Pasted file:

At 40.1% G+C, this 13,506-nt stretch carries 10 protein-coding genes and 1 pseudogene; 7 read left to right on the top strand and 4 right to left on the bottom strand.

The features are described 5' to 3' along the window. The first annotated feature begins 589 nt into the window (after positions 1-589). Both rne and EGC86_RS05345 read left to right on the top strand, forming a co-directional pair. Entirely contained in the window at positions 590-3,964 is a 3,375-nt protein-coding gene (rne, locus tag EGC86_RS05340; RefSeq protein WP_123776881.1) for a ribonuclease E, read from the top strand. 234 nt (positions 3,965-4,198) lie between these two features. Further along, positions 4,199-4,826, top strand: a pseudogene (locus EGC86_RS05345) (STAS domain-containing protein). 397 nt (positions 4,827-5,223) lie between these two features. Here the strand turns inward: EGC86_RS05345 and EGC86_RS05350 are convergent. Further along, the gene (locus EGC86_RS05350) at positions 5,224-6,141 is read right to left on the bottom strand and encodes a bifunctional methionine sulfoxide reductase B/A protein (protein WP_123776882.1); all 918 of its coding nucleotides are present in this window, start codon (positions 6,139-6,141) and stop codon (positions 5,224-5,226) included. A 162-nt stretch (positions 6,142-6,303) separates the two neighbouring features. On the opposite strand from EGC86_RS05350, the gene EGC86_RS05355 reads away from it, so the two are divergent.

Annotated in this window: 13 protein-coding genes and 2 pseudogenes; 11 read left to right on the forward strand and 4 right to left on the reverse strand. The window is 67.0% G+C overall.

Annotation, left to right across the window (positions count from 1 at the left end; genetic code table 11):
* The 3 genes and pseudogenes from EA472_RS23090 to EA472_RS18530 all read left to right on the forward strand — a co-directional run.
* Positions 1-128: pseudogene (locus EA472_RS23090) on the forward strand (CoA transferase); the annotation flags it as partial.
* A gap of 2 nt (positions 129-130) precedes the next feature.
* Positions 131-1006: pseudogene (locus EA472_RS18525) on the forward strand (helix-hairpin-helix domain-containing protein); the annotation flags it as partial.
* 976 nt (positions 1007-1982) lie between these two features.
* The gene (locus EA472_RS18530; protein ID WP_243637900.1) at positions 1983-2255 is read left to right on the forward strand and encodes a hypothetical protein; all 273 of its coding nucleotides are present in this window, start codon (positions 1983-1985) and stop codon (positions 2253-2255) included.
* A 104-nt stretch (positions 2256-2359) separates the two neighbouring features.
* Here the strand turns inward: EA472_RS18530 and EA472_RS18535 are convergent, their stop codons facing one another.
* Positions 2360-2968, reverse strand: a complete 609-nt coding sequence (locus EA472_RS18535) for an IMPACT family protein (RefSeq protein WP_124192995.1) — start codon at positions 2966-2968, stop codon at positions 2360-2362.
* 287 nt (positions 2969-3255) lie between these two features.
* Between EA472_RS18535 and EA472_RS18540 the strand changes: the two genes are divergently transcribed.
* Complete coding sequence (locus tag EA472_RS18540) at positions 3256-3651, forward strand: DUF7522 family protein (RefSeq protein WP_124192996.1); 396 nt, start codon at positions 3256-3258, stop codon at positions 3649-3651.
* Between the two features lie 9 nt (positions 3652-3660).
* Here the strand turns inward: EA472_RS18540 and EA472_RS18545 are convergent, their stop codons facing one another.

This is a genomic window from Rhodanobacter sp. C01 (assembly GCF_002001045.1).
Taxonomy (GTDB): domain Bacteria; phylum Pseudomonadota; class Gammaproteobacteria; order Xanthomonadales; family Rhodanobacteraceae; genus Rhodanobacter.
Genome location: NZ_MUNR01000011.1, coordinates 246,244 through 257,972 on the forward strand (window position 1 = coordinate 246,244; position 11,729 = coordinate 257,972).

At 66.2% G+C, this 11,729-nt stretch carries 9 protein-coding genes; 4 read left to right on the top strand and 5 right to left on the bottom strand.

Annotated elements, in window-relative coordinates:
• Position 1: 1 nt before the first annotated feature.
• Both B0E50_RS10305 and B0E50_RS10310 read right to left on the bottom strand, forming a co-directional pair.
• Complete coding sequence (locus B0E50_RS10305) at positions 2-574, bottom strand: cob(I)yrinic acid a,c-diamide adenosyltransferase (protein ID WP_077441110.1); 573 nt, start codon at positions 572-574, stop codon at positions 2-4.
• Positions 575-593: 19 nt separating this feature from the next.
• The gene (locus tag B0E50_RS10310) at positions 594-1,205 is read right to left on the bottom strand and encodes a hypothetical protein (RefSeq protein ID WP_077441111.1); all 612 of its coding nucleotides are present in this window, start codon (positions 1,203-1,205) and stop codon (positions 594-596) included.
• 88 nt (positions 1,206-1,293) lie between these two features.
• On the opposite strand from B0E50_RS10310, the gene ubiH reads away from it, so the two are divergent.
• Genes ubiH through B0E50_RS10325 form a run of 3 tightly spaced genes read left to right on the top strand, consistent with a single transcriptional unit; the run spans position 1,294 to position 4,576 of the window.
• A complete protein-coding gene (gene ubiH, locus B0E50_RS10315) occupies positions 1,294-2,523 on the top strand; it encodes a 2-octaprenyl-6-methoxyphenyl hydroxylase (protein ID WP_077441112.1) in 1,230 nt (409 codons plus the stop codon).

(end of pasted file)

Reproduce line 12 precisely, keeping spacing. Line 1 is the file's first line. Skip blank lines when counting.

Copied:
* Here the strand turns inward: EA472_RS18530 and EA472_RS18535 are convergent, their stop codons facing one another.